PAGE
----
Directly Operated Railways (DOR) serves as the Secretary of State’s ‘Operator of Last Resort’ to step in and manage UK train operating companies in the event that they fail or a franchise agreement cannot be agreed.
Our client's challenge
The Secretary of State (SoS) required DOR to achieve a state of readiness to step in to each franchise successively as the programme of DA negotiations progressed.
This state of readiness had to be sufficient to ensure that the franchise operation could continue relatively seamlessly in the event that an agreement with the incumbent could not be reached, thereby ensuring that the SoS would be neither embarrassed by a high profile franchise failure nor prevented from securing satisfactory commercial terms through the absence of a credible alternative operator. Greatest amongst the potential risks for DOR if required to step in to a franchise would be a failure to secure the incumbent rolling stock or a failure to identify available additional rolling stock necessary during the DA period. In order to be able to gauge the threat to the incumbent rolling stock or to other rolling stock to which DOR wished to assume access DOR needed a comprehensive plan of the deployment of the UK fleets, the point at which each fleet became uncommitted and the most likely movements into other duties as a result of franchise changes or interventions such as electrification or other infrastructure schemes.
IPEX works extensively within the domains of franchising and rolling stock leasing strategy and deployment, but as a starting point we checked that there was no fleet deployment plan or strategy held by DfT or otherwise in existence and to which DOR / we could gain access, and we confirmed that there was no such plan or strategy.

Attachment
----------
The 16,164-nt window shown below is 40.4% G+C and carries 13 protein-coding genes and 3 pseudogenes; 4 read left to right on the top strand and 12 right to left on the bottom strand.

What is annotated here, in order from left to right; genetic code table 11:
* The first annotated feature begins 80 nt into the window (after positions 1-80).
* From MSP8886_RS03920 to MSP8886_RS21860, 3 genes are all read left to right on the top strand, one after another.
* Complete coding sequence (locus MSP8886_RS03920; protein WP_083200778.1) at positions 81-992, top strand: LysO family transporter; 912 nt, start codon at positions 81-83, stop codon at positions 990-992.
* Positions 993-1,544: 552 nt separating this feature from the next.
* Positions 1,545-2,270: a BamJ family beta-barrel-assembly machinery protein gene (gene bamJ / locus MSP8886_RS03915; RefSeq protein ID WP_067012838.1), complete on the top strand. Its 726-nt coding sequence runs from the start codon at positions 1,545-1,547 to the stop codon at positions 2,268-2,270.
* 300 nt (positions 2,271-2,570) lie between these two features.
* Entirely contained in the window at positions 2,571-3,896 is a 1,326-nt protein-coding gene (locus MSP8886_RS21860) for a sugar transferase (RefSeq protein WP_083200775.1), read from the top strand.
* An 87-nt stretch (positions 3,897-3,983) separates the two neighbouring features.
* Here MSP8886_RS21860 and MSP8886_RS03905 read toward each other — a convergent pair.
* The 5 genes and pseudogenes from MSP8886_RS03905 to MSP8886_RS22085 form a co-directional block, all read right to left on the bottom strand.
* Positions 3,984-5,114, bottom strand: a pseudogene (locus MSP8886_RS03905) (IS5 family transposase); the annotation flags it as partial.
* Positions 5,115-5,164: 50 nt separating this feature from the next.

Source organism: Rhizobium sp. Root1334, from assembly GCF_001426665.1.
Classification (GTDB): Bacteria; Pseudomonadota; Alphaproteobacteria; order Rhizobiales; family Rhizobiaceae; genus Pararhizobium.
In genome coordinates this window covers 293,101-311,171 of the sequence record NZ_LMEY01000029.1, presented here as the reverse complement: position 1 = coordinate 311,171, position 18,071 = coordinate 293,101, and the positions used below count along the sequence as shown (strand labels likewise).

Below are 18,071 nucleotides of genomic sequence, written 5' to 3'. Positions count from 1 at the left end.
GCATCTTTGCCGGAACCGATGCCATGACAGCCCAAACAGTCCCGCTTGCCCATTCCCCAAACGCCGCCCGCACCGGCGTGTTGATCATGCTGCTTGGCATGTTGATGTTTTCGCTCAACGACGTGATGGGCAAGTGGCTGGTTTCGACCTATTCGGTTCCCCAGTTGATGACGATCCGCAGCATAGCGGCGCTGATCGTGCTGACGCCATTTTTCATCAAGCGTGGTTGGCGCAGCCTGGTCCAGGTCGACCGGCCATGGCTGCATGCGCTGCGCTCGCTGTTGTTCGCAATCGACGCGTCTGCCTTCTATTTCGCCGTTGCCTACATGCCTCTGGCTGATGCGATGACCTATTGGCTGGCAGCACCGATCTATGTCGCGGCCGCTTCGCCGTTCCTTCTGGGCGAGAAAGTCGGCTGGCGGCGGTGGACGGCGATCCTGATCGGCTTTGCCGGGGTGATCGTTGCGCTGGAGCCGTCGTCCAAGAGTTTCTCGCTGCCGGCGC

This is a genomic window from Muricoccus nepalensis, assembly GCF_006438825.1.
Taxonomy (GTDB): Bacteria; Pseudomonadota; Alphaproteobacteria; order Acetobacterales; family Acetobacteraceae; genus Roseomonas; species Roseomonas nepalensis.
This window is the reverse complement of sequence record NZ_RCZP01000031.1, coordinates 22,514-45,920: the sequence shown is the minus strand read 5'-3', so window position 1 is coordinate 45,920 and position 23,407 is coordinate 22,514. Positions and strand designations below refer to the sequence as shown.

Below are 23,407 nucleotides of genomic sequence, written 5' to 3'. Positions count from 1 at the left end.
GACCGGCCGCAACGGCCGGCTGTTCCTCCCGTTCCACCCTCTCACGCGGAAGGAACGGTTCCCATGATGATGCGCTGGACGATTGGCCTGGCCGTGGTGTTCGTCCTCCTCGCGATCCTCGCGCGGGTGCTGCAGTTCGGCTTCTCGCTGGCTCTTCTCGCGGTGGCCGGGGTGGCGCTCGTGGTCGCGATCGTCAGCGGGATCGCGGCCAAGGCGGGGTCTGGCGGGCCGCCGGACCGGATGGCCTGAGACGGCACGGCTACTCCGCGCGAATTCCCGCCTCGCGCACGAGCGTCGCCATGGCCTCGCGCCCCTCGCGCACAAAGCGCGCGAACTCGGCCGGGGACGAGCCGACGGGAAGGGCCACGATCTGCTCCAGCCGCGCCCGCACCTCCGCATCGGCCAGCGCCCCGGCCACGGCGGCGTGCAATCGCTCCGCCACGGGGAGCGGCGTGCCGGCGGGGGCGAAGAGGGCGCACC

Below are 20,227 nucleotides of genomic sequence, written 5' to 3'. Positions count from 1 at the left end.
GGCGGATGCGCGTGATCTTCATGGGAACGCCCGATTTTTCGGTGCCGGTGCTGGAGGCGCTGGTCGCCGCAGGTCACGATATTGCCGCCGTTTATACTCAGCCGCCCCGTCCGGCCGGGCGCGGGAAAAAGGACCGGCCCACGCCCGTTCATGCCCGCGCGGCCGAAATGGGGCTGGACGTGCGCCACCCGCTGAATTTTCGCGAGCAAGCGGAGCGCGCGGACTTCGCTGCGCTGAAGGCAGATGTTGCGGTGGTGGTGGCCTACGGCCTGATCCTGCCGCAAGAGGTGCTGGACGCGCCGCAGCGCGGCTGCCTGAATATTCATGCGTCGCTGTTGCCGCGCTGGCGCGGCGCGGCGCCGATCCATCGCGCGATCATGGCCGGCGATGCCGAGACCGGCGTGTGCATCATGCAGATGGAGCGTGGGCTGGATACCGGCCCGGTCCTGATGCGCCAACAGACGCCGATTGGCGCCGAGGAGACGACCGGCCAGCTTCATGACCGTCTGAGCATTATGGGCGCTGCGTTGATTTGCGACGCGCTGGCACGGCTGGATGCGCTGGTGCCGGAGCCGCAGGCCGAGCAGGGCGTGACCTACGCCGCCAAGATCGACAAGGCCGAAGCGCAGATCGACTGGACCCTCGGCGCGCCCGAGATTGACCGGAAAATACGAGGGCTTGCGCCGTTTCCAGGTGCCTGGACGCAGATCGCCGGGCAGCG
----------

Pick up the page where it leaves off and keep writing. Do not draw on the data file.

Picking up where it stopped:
IPEX was able to draw on knowledge and understanding of the franchise operations, the rolling stock assets and their leasing, maintenance and servicing requirements in order to chart the deployment of all of the fleets and their contracted commitments. Then by overlaying known or anticipated interventions we were then able to make assumptions about changes to the deployment of the fleets. The resultant chart served as a snapshot of the deployment of the fleets and potential changes thereto and we were able to determine potential threats to fleets that were reaching the end of their current lease commitment on a given operation from aggressive ‘raids’ arising from elsewhere – or potential alternative or additional rolling stock becoming available due to its lease commitment ending elsewhere. The chart was of a form that would serve to portray the changing position as it was updated with new rolling stock deployment and lease information or other interventions and it could be updated relatively easily to provide an ongoing assessment tool.
The value to the client
The assessment of the deployment of the full UK fleet and the depiction of this deployment on a single chart as a point of reference served well to capture the timing of perturbations in the deployment and to indicate what would arise as either a demand for additional or alternative rolling stock on the one hand or as a potential source of rolling stock to supplement or displace a fleet approaching the end of its current lease on the other.
This facility enabled DOR to quickly review the position for the multiple fleets on a franchise subject to a DA and hence to determine where there were significant risks for their contingency planning duty and potentially a requirement for direct engagement with the ROSCO concerned or with DfT to pursue a level of security for the fleet planning assumptions, against such external threats.